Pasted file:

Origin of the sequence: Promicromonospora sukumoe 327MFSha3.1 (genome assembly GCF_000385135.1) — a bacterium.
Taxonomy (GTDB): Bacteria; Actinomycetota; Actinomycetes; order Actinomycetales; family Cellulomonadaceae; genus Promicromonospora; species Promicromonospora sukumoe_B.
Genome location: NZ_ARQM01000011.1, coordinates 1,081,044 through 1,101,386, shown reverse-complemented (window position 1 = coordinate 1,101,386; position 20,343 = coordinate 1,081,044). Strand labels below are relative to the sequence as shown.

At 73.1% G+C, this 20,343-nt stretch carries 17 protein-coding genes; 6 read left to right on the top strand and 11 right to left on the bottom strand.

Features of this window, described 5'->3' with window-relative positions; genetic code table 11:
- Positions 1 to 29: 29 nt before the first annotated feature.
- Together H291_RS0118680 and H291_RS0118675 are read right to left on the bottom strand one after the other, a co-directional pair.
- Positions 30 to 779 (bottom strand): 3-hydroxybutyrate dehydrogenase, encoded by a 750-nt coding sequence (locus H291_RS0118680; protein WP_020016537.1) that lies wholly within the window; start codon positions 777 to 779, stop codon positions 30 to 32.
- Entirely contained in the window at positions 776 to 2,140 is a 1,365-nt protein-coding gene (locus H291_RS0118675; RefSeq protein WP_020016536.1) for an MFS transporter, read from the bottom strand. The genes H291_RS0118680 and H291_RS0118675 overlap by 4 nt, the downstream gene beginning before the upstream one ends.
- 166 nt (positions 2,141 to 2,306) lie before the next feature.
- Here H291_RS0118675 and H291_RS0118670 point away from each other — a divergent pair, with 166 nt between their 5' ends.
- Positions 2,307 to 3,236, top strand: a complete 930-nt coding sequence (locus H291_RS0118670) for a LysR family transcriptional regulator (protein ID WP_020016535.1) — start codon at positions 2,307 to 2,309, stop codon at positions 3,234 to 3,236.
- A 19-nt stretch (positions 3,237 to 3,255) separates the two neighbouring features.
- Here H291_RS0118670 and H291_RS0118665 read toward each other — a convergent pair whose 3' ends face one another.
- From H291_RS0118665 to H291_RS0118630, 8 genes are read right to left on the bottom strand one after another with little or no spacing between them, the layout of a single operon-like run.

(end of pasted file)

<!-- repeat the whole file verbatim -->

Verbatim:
Origin of the sequence: Promicromonospora sukumoe 327MFSha3.1 (genome assembly GCF_000385135.1) — a bacterium.
Taxonomy (GTDB): Bacteria; Actinomycetota; Actinomycetes; order Actinomycetales; family Cellulomonadaceae; genus Promicromonospora; species Promicromonospora sukumoe_B.
Genome location: NZ_ARQM01000011.1, coordinates 1,081,044 through 1,101,386, shown reverse-complemented (window position 1 = coordinate 1,101,386; position 20,343 = coordinate 1,081,044). Strand labels below are relative to the sequence as shown.

At 73.1% G+C, this 20,343-nt stretch carries 17 protein-coding genes; 6 read left to right on the top strand and 11 right to left on the bottom strand.

Features of this window, described 5'->3' with window-relative positions; genetic code table 11:
- Positions 1 to 29: 29 nt before the first annotated feature.
- Together H291_RS0118680 and H291_RS0118675 are read right to left on the bottom strand one after the other, a co-directional pair.
- Positions 30 to 779 (bottom strand): 3-hydroxybutyrate dehydrogenase, encoded by a 750-nt coding sequence (locus H291_RS0118680; protein WP_020016537.1) that lies wholly within the window; start codon positions 777 to 779, stop codon positions 30 to 32.
- Entirely contained in the window at positions 776 to 2,140 is a 1,365-nt protein-coding gene (locus H291_RS0118675; RefSeq protein WP_020016536.1) for an MFS transporter, read from the bottom strand. The genes H291_RS0118680 and H291_RS0118675 overlap by 4 nt, the downstream gene beginning before the upstream one ends.
- 166 nt (positions 2,141 to 2,306) lie before the next feature.
- Here H291_RS0118675 and H291_RS0118670 point away from each other — a divergent pair, with 166 nt between their 5' ends.
- Positions 2,307 to 3,236, top strand: a complete 930-nt coding sequence (locus H291_RS0118670) for a LysR family transcriptional regulator (protein ID WP_020016535.1) — start codon at positions 2,307 to 2,309, stop codon at positions 3,234 to 3,236.
- A 19-nt stretch (positions 3,237 to 3,255) separates the two neighbouring features.
- Here H291_RS0118670 and H291_RS0118665 read toward each other — a convergent pair whose 3' ends face one another.
- From H291_RS0118665 to H291_RS0118630, 8 genes are read right to left on the bottom strand one after another with little or no spacing between them, the layout of a single operon-like run.